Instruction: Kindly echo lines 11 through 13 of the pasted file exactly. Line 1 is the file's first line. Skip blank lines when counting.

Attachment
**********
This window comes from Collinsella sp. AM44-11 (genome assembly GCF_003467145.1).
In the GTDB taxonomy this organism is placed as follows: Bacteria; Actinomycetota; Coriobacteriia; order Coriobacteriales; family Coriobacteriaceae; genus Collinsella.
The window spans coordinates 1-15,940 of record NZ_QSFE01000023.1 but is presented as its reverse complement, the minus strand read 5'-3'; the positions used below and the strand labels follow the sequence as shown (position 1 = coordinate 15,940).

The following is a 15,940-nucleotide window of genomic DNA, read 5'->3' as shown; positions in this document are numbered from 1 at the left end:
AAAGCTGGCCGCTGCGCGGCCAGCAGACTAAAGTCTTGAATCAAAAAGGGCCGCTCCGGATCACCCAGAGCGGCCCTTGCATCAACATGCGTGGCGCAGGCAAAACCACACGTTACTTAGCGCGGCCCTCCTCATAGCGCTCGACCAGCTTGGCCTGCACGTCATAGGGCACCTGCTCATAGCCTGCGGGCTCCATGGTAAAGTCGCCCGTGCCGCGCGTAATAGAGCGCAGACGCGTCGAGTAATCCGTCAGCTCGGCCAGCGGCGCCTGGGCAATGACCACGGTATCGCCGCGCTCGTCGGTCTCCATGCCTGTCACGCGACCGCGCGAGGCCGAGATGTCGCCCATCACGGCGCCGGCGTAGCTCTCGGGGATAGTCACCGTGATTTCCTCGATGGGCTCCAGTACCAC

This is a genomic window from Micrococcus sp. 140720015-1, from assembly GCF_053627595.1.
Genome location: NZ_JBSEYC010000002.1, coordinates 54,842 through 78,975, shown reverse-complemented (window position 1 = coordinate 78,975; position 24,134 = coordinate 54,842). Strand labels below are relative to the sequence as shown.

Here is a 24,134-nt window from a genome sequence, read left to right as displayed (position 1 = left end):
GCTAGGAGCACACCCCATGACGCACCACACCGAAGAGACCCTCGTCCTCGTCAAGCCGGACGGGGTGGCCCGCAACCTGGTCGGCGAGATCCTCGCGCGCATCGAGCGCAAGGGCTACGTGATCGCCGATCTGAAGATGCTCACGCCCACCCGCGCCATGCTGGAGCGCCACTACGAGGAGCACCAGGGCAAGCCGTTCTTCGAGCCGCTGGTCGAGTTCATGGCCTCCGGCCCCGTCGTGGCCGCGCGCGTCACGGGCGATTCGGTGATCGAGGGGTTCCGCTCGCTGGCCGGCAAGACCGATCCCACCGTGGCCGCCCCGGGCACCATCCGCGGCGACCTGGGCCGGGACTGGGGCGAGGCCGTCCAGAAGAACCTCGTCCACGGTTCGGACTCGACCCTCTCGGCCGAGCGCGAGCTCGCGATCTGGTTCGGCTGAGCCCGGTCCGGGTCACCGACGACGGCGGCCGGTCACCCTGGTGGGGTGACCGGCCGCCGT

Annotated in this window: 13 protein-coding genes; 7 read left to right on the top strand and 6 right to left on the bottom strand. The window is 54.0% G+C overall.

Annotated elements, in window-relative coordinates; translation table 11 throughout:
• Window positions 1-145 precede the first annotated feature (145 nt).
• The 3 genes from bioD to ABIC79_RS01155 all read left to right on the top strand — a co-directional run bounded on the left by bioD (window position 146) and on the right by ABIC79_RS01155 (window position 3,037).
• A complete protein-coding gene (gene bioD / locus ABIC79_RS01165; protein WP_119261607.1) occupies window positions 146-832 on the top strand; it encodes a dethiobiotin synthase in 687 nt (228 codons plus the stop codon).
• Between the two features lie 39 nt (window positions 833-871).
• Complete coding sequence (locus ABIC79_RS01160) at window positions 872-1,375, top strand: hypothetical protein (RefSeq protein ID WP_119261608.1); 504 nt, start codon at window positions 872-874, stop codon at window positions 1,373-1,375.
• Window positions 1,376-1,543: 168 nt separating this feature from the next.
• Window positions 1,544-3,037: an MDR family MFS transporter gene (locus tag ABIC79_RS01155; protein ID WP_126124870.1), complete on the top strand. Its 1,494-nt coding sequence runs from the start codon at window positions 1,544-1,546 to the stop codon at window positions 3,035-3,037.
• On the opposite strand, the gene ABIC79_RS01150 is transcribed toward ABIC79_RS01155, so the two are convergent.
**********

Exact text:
Annotated elements, in window-relative coordinates; translation table 11 throughout:
• Window positions 1-145 precede the first annotated feature (145 nt).
• The 3 genes from bioD to ABIC79_RS01155 all read left to right on the top strand — a co-directional run bounded on the left by bioD (window position 146) and on the right by ABIC79_RS01155 (window position 3,037).